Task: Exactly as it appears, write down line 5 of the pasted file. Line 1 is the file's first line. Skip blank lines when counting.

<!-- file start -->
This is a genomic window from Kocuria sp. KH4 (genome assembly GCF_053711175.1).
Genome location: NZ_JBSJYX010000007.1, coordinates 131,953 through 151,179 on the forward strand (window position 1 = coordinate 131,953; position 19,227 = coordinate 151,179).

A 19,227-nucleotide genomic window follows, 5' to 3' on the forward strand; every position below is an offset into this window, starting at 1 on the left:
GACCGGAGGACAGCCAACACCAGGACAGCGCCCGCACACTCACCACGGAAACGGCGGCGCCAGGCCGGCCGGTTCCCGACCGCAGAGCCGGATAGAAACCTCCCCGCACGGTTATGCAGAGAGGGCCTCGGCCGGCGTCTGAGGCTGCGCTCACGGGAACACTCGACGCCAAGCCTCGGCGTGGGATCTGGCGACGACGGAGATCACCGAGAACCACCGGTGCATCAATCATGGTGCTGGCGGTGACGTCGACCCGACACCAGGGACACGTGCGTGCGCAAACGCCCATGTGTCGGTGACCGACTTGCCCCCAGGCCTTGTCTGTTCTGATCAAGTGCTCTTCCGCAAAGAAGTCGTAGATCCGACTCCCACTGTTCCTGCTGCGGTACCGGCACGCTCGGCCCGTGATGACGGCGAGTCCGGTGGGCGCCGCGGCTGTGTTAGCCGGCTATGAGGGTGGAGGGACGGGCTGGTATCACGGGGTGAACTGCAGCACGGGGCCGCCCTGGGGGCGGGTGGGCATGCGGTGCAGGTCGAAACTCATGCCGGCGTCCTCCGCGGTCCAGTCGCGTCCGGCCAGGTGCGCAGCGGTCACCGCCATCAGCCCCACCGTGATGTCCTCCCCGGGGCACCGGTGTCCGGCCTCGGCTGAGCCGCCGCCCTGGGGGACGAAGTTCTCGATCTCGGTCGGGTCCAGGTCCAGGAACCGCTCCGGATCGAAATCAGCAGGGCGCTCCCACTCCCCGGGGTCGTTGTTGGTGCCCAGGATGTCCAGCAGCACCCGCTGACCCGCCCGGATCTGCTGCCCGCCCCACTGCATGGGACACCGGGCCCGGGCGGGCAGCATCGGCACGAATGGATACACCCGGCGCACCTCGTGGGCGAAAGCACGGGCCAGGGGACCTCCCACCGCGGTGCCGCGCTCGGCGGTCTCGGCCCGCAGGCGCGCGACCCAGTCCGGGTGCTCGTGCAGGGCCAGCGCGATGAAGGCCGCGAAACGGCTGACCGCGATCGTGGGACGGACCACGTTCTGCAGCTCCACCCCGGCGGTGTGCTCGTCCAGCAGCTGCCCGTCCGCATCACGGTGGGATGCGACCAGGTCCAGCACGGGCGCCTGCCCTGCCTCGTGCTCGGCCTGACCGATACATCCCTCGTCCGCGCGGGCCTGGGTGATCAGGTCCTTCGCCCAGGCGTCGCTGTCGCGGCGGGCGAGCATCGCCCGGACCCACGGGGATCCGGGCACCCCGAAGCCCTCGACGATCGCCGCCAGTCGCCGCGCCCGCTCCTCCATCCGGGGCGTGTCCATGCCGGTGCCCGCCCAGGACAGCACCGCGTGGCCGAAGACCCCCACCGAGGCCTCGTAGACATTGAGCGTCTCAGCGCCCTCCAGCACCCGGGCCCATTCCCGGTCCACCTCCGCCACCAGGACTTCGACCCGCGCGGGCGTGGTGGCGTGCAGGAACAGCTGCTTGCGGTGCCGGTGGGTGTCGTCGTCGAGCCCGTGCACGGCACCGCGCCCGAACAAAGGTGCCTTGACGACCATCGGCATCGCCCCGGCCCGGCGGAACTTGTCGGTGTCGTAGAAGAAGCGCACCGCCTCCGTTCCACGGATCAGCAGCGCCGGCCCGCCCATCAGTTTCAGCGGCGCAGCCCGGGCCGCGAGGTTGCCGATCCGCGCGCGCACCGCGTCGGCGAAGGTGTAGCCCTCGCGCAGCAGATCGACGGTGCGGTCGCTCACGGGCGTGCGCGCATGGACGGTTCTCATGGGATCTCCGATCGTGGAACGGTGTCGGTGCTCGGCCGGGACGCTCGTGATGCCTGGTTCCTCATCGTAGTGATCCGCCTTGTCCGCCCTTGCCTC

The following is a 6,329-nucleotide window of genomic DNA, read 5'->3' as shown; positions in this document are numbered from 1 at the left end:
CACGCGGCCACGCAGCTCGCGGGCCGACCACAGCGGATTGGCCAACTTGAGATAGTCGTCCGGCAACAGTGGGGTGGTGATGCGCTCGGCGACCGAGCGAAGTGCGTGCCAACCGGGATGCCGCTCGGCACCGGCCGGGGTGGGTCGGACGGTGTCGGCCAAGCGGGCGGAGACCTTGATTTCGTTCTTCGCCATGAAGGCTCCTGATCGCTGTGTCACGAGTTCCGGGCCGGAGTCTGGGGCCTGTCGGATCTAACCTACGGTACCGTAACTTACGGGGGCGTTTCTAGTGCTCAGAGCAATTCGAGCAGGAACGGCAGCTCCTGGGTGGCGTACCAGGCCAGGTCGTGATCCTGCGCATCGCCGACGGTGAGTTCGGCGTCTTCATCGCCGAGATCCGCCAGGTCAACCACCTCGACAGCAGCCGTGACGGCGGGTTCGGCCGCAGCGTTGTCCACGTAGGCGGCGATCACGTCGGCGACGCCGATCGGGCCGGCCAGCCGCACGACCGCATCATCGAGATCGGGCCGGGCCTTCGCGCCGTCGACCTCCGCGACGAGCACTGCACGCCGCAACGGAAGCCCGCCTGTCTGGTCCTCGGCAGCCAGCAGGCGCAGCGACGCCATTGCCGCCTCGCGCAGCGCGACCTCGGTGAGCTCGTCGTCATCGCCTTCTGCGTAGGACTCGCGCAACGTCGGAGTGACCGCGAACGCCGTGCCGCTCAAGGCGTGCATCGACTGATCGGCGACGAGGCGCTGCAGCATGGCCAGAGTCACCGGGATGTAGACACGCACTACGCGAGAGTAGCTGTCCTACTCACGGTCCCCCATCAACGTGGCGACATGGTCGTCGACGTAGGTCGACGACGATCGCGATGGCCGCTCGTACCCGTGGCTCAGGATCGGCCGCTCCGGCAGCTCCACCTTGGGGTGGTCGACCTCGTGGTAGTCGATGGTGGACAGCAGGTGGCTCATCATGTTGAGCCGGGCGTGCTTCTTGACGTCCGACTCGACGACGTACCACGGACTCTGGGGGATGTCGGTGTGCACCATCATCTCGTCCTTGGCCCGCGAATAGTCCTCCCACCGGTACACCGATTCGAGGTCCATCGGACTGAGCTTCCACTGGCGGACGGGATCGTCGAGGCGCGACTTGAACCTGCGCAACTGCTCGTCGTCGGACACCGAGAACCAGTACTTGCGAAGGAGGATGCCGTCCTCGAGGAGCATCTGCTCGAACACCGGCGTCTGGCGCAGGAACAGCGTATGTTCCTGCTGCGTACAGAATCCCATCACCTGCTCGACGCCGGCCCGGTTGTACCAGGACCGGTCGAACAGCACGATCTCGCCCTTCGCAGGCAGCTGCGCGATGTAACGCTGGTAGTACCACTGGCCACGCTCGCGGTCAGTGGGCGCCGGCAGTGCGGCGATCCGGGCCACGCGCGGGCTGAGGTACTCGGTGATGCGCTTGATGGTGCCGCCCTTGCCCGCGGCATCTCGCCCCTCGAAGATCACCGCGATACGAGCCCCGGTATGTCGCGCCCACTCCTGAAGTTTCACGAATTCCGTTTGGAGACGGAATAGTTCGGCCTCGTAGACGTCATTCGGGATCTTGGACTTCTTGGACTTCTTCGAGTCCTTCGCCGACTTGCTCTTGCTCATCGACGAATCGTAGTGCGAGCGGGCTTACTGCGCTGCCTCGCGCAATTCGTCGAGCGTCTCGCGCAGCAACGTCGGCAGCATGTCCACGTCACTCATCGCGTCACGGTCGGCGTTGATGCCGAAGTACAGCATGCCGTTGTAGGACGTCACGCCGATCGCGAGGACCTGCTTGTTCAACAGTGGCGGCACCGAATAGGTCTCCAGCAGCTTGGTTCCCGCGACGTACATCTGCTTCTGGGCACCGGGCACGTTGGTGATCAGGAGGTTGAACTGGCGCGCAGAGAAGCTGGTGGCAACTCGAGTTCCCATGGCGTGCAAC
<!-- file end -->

The following is a 6,329-nucleotide window of genomic DNA, read 5'->3' as shown; positions in this document are numbered from 1 at the left end: